The desperate situation on college campuses is the result of a long process of decline. This was exemplified when Vice President Kamala Harris visited George Mason University on Sept. 28, 2021. When a student accused Israel of committing “ethnic genocide,” she outrageously responded, “Your voice, your perspective, your experience, your truth should not be suppressed.” In other words, Harris condoned an obvious lie and antisemitic slur instead of correcting or at the very least challenging it. Given such behavior from the second-highest official in the U.S., the current state of affairs is not surprising.

College campuses have touted their sensitivity to diversity and devotion to keeping students safe from abuse. They have endless rules designed to do so, but these rules are not enforced when Jews are abused.

For example, the Harvard University Office of Student Life’s standard for recognized clubs and campus groups “prioritizes anti-racist and anti-oppressive practices and reflects the rich diversity and plurality of our community.” 

Yet over 30 recognized Harvard student groups endorsed a letter stating that they “hold the Israeli regime entirely responsible for all unfolding violence. The apartheid regime is the only one to blame.” Jews, in other words, were blamed for a genocidal attack on them. At the time, none of the student groups who engaged in this despicable racism were penalized.

In another egregious example, an editor of The Harvard Law Review and a group of other racist students accosted a Jewish student in the vicinity of a campus protest that turned violent. Harassment of students is a violation of student codes of conduct, but no action was taken against the editor or his compatriots. In effect, Harvard condoned their reprehensible actions.

It is heartening that some universities have taken the important first step of decertifying antisemitic student groups. Others have taken milder actions such as suspending them. Nonetheless, most institutions of higher learning have yet to take any tangible action to protect Jewish students. Worse still, many have told Jewish students to sequester themselves and remove any visible signs of their Jewishness. This is eerily reminiscent of the situation on college campuses in Nazi Germany, in which harassment and expulsion of Jewish students preceded even the infamous Nuremburg Laws.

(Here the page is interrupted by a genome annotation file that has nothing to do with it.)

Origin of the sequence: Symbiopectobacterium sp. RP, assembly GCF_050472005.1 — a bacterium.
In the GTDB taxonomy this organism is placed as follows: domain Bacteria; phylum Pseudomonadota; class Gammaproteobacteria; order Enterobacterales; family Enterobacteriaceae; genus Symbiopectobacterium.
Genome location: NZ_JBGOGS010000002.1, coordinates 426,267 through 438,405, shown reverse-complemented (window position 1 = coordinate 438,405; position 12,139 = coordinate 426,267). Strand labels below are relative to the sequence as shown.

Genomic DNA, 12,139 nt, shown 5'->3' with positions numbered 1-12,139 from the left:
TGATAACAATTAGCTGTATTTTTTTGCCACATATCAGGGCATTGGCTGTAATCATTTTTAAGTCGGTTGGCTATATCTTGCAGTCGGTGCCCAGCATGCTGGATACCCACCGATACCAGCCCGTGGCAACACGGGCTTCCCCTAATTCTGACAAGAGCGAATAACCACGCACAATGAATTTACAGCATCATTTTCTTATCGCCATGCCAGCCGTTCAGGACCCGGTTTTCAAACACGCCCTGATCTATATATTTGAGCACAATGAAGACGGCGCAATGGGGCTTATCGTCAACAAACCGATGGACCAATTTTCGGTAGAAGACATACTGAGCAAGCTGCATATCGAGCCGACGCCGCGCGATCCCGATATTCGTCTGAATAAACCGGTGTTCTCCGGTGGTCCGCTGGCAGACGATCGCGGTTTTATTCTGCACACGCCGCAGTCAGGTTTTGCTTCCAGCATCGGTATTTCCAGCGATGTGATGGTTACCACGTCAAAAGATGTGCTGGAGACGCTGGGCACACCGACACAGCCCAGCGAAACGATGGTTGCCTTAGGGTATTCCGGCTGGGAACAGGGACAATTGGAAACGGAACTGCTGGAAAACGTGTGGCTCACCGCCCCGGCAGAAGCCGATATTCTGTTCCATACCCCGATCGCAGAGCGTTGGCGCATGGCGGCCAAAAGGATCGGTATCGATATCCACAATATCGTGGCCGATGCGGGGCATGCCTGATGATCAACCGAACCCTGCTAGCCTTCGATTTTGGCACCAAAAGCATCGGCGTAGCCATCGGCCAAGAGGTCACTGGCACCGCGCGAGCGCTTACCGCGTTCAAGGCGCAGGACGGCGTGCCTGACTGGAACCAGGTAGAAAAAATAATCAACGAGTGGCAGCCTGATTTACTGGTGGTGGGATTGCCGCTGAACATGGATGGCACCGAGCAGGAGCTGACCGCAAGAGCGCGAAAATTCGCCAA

The hypocrisy of these colleges and universities is blatant and galling. None of these institutions would, for example, recognize a student group that advocated the restoration of chattel slavery. If these schools want their commitment to “anti-racism” to be taken seriously, they must apply their own codes of conduct in a consistent manner. Pro-Hamas, pro-terrorist and antisemitic student groups must be decertified, not suspended. Any professors or staff who support Hamas and express antisemitism must be fired immediately.

Fortunately, on Nov. 15, the House of Representatives voted to withhold federal funding from colleges that provide a platform for antisemitic hate. The congresspeople also voted to require the Department of Education’s Office for Civil Rights to prioritize investigations of antisemitic incidents.

In addition, the Department of Education recently announced that it had begun several Title VI investigations against colleges that tolerate antisemitism. A number of private actions have commenced as well.

All of this is to the good, because we cannot remain silent in the face of evil, even when it comes from the most rarified institutions in the land.

The opinions and facts presented in this article are those of the author, and neither JNS nor its partners assume any responsibility for them.